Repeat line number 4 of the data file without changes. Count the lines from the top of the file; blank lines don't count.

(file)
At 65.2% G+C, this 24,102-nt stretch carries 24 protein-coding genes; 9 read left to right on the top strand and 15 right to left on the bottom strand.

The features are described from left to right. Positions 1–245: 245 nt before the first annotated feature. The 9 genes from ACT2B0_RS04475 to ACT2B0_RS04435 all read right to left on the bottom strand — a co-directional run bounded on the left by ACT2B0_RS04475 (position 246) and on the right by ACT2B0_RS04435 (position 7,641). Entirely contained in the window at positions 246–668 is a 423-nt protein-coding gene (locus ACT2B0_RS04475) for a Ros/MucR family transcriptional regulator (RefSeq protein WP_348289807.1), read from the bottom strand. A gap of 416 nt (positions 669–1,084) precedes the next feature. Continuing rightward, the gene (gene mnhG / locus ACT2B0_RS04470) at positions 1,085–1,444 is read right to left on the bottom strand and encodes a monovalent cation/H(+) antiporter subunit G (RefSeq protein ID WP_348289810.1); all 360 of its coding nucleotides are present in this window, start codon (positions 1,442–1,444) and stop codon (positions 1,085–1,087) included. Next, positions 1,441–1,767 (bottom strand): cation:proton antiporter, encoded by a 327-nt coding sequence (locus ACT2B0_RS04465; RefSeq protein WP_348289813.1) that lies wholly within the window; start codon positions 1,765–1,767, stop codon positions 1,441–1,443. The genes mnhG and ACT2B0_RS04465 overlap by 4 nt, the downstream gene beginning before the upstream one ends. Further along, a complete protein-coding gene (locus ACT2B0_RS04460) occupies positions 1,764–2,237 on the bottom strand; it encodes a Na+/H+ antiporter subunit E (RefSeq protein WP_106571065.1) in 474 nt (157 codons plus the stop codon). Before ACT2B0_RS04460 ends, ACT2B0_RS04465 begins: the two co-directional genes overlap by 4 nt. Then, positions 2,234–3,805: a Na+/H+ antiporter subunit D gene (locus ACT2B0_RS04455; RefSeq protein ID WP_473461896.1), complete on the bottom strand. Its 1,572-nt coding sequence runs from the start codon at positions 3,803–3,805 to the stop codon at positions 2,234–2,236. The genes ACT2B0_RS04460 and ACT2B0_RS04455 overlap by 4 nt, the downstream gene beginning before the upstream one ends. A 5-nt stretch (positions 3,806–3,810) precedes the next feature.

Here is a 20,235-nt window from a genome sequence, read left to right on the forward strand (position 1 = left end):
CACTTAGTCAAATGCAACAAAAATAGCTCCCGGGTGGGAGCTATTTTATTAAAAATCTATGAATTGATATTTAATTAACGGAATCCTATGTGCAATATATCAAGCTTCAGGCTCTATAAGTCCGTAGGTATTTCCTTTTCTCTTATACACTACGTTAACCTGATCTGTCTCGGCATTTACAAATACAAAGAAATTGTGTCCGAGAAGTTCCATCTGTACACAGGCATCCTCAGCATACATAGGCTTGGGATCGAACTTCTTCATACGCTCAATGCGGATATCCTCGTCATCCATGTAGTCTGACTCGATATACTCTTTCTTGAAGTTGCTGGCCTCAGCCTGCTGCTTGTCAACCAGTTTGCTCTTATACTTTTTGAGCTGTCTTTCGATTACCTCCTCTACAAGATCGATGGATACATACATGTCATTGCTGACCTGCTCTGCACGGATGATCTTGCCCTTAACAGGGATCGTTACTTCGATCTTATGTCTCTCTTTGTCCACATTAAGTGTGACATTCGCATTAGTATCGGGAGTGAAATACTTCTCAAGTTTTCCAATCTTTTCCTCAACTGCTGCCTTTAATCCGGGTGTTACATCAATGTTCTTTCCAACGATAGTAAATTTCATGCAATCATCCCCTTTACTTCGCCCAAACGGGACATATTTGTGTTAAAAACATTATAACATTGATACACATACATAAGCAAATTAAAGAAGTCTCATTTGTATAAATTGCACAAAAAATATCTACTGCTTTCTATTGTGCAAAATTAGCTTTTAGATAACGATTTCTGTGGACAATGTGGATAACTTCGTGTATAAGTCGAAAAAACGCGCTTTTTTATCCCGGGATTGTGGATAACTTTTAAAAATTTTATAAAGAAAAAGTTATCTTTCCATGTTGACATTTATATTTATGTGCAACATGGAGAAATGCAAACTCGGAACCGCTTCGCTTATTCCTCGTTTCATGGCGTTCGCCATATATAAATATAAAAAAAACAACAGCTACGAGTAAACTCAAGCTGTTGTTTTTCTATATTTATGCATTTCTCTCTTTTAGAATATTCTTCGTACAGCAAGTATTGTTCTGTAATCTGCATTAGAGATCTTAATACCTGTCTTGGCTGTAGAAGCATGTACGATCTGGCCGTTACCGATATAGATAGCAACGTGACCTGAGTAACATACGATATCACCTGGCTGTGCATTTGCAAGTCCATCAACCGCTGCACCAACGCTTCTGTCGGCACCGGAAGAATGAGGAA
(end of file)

CACTTAGTCAAATGCAACAAAAATAGCTCCCGGGTGGGAGCTATTTTATTAAAAATCTATGAATTGATATTTAATTAACGGAATCCTATGTGCAATATATCAAGCTTCAGGCTCTATAAGTCCGTAGGTATTTCCTTTTCTCTTATACACTACGTTAACCTGATCTGTCTCGGCATTTACAAATACAAAGAAATTGTGTCCGAGAAGTTCCATCTGTACACAGGCATCCTCAGCATACATAGGCTTGGGATCGAACTTCTTCATACGCTCAATGCGGATATCCTCGTCATCCATGTAGTCTGACTCGATATACTCTTTCTTGAAGTTGCTGGCCTCAGCCTGCTGCTTGTCAACCAGTTTGCTCTTATACTTTTTGAGCTGTCTTTCGATTACCTCCTCTACAAGATCGATGGATACATACATGTCATTGCTGACCTGCTCTGCACGGATGATCTTGCCCTTAACAGGGATCGTTACTTCGATCTTATGTCTCTCTTTGTCCACATTAAGTGTGACATTCGCATTAGTATCGGGAGTGAAATACTTCTCAAGTTTTCCAATCTTTTCCTCAACTGCTGCCTTTAATCCGGGTGTTACATCAATGTTCTTTCCAACGATAGTAAATTTCATGCAATCATCCCCTTTACTTCGCCCAAACGGGACATATTTGTGTTAAAAACATTATAACATTGATACACATACATAAGCAAATTAAAGAAGTCTCATTTGTATAAATTGCACAAAAAATATCTACTGCTTTCTATTGTGCAAAATTAGCTTTTAGATAACGATTTCTGTGGACAATGTGGATAACTTCGTGTATAAGTCGAAAAAACGCGCTTTTTTATCCCGGGATTGTGGATAACTTTTAAAAATTTTATAAAGAAAAAGTTATCTTTCCATGTTGACATTTATATTTATGTGCAACATGGAGAAATGCAAACTCGGAACCGCTTCGCTTATTCCTCGTTTCATGGCGTTCGCCATATATAAATATAAAAAAAACAACAGCTACGAGTAAACTCAAGCTGTTGTTTTTCTATATTTATGCATTTCTCTCTTTTAGAATATTCTTCGTACAGCAAGTATTGTTCTGTAATCTGCATTAGAGATCTTAATACCTGTCTTGGCTGTAGAAGCATGTACGATCTGGCCGTTACCGATATAGATAGCAACGTGACCTGAGTAACATACGATATCACCTGGCTGTGCATTTGCAAGTCCATCAACCGCTGCACCAACGCTTCTGTCGGCACCGGAAGAATGAGGAA